Context provides understanding. To understand biblical principles of leadership, especially for team based ministry today, it is good to know the early church world and ours. That’s the great value of Joseph H. Hellerman’s book, Embracing Shared Ministry. He looks at power and status (2 key concepts in the book) at work in the early church and in our world today.

Writing with the mind of a professor and the heart of a pastor, Hellerman works through Paul’s letter to the Philippians and how its uniqueness as a Roman colony  impacts Paul’s writing of Philippians and even more Paul’s implications for leadership.

Yet his target in the book is to lift up team or even more consensus based ministry. He is opposed to the sole pastor leader who leads without any accountability or input. A major thrust of the book is dealing with the dangers of unaccountable pastors who lead in a way that does not reflect biblical values. I affirm the danger he describes, I wish he had spent more time on the solution than the problem.

What I appreciated most about Embracing Shared Ministry is the context and clarification Hellerman provided in the first two parts of the book in dealing with power and authority in the Roman world, and in the early church. His writing style provided solid scholarship as well as putting those concepts in every day understandable terms. His use of illustrations provided clarity. His use of quotes provided context.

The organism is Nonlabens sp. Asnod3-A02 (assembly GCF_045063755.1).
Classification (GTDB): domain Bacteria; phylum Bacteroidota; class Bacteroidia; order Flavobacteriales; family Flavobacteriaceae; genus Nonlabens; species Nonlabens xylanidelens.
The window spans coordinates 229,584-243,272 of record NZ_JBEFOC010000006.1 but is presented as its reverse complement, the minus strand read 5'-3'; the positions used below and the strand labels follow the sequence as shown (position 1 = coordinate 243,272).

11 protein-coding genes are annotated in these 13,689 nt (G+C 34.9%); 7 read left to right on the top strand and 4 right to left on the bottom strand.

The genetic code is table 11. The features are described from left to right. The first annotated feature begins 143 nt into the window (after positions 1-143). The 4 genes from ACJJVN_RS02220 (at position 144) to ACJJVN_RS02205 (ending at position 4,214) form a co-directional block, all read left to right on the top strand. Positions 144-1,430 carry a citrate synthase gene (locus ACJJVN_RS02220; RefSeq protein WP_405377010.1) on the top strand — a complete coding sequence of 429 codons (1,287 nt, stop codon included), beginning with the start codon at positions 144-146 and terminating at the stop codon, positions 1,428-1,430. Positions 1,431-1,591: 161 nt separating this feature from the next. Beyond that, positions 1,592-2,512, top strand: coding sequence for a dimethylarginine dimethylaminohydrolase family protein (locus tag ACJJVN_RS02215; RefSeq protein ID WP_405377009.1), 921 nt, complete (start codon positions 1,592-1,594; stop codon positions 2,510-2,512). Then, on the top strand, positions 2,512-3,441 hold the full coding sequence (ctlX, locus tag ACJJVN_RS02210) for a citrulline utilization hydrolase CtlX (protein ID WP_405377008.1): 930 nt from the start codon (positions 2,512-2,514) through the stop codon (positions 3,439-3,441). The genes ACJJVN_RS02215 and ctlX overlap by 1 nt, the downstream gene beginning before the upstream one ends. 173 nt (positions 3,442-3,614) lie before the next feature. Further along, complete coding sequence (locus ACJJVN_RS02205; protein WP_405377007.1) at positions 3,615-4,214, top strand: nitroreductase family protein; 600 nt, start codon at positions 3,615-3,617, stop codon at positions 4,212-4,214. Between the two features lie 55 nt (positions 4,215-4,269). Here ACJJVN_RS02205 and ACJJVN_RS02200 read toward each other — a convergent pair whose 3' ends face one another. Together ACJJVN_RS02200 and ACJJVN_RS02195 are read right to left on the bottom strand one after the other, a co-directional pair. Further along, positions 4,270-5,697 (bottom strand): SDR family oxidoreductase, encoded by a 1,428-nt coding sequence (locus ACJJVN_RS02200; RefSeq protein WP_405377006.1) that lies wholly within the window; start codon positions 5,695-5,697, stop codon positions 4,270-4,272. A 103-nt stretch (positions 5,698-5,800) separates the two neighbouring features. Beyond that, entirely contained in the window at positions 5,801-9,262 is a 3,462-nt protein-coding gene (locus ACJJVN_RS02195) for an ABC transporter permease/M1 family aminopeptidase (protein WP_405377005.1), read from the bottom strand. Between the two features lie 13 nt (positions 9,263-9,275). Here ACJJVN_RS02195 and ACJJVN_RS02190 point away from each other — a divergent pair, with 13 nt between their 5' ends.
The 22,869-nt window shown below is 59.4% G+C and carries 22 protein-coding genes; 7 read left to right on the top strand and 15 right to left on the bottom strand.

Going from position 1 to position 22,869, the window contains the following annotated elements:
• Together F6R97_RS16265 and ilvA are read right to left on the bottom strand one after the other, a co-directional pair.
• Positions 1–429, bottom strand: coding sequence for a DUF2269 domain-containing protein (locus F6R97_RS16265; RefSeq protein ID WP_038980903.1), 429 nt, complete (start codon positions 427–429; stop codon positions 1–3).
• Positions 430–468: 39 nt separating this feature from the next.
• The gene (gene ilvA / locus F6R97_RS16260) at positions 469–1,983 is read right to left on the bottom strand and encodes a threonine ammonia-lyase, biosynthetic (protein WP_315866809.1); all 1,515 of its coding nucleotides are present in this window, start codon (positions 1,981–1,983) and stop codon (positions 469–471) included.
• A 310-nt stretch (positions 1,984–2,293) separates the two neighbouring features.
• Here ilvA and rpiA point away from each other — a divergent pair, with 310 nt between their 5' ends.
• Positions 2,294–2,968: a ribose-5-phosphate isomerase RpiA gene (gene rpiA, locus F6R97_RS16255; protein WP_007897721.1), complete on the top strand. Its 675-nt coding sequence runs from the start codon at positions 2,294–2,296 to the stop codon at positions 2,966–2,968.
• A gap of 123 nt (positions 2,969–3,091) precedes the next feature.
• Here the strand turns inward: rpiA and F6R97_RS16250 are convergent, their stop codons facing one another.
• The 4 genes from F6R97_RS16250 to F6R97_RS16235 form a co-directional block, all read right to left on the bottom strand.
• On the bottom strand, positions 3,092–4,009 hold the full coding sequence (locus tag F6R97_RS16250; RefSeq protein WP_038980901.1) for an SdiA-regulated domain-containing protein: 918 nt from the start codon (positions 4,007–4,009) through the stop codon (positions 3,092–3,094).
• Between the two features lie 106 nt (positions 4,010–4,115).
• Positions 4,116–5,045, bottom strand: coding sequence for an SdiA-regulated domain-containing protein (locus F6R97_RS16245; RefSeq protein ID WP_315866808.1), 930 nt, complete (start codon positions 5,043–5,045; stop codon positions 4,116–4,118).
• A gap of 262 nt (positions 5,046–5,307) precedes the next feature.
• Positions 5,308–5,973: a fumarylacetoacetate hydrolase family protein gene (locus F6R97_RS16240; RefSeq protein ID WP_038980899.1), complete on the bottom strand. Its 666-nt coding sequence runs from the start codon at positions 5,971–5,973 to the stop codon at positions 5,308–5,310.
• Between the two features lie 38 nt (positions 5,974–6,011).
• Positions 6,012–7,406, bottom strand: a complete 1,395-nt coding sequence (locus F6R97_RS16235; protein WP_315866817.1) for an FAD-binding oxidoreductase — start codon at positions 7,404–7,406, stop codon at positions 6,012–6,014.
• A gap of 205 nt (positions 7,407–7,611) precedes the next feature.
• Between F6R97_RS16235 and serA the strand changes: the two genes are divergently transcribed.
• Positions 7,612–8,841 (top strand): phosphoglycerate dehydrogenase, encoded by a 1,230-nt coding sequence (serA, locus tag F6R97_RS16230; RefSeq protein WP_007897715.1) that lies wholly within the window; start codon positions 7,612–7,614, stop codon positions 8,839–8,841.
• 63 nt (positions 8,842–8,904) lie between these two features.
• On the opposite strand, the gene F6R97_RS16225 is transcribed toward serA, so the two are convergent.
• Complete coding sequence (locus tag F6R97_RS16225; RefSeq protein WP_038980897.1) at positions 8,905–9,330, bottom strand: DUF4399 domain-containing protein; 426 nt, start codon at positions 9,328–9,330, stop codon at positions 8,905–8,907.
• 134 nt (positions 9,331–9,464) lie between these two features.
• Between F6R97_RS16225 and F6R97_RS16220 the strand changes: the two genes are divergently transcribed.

I wish he had spent more time in digging out the treasure of his cruciform concept of leadership. That is how the cross impacts and is to influence Christian leadership today. His examples were primarily from his own experience, and his biblical context was primarily from Philippians.

I give Embracing Shared Ministry 4 out of 5 stars. I am glad I read the book for the early church background. I would have appreciated greater insight and depth to shared ministry. Those who would enjoy this book the most would be ones who want to see how leadership and life functioned in the days of the early church, and to better understand the book of Philippians. Those who need the book the most are probably the most reluctant to read it — unaccountable church leaders who fly on a solo path.